Maybe, maybe not

Discussion in 'Boat Design' started by valery gaulin, Oct 23, 2021.

?

Should I build?

  1. Maybe

    88.9%
  2. Maybe not

    11.1%
  1. valery gaulin
    Joined: Jan 2017
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    valery gaulin Senior Member

    Here is the link to the 3D model. If you use Autodesk Fusion 360 viewer I think ypu can all see it in 3D and move the model arpund to see more details.

    https://a360.co/3jrIwMn

    Let me know if it works!
     
  2. valery gaulin
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    Location: Montréal

    valery gaulin Senior Member

  3. Tops
    Joined: Aug 2021
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    Tops Junior Member

    The link is working for me, thanks!
     
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  4. valery gaulin
    Joined: Jan 2017
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    valery gaulin Senior Member

    Slowly building a 1/10 th model to see if this design could make some sense!
     

    Attached Files:

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  5. reginasilke
    Joined: Nov 2021
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    Location: Paris

    reginasilke New Member

    I think one can never be too sure whether what they designed is good enough or not, there is always some level of of doubt, the best thing would just to put it out there for people to see, you might be surprised that people actually love it.
    And this applies to all sectors in life.
     
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  6. clmanges
    Joined: Jul 2008
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    clmanges Senior Member

    How much of that transom is going to be in the water?
     
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  7. Tops
    Joined: Aug 2021
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    Tops Junior Member

    VG-Nice model. When I saw it, I though that a 3D printer would be a nice way to make the rudders and bulb keels.
    Adding a waterline to the 3D viewer file would be good. Have you done any weight and volume calculations with the software?
     
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  8. CT 249
    Joined: Dec 2004
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    CT 249 Senior Member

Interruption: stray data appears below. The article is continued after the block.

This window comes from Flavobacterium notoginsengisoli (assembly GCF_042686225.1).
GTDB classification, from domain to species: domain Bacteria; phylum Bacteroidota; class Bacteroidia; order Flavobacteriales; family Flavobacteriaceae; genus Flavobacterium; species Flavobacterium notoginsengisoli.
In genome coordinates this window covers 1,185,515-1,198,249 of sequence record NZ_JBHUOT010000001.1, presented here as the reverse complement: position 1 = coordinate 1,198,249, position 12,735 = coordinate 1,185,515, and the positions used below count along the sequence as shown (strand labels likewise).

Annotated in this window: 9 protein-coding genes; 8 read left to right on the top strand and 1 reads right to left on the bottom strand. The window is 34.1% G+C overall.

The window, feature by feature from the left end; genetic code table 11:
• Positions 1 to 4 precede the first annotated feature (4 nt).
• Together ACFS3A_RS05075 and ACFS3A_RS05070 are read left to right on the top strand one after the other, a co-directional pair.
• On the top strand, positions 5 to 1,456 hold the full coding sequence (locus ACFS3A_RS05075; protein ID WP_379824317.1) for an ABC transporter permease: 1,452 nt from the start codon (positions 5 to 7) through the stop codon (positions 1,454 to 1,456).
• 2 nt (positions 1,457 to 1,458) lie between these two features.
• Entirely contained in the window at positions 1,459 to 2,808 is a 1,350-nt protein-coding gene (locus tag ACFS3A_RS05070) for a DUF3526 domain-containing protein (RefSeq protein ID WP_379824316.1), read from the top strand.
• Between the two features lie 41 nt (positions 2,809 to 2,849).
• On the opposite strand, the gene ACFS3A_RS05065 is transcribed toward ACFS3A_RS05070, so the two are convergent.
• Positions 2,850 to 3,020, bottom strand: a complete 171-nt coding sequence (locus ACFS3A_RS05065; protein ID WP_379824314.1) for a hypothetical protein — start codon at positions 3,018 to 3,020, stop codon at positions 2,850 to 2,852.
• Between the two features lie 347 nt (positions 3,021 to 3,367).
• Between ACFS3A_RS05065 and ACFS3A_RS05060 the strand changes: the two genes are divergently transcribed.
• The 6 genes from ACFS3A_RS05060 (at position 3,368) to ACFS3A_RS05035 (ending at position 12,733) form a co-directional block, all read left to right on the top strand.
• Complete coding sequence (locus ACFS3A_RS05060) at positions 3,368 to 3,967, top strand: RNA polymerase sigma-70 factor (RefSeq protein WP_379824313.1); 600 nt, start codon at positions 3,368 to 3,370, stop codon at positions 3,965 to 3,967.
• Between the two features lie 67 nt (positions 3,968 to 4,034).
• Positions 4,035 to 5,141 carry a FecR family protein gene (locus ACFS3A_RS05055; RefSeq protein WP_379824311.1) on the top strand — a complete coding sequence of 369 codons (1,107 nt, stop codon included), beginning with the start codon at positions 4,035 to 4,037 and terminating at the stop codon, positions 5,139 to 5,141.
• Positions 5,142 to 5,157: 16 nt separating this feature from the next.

What's the intended purpose?

    Why are the keels so high in aspect, given that the very high freeboard, very wide beam and low-aspect rig would probably create very high side loads and intrinsically very low speeds?
     
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  9. Skyak
    Joined: Jul 2012
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    Skyak Senior Member

    It is safe to say the design is unique and easy to see why if you consider how it would work.
    It is too wide to trailer -The massive form stability might imply performance potential but the chunky greenhouse, traditional low aspect sail plan and engine weight squelch that thought. The only attribute you will get is faster role motion.
    It has twin keels sacrificing performance for tidal simplicity.
    It has a huge glass greenhouse and no outdoor portion -there is no apparent way in or out forward or aft, no way around, no way to clean the outside of all that glass. No clues of ventilation.
    The chosen rig is Gaff cutter -takes lots of management, accentuates the problem of access outside the greenhouse and the mast blocks access to the forward cabin. You must walk on the greenhouse roof to tend the rig, so it can't be as light as it looks.
    The portion under the greenhouse floor is huge -bigger than mechanical room could need, and the floor would need to be sealed because the large glass wouldn't stand up to a knockdown.

    My assessment is that this is far short of a design in the boat sense -more of a massing study that only answers the question "are these proportions too intrinsically ugly to pursue further?"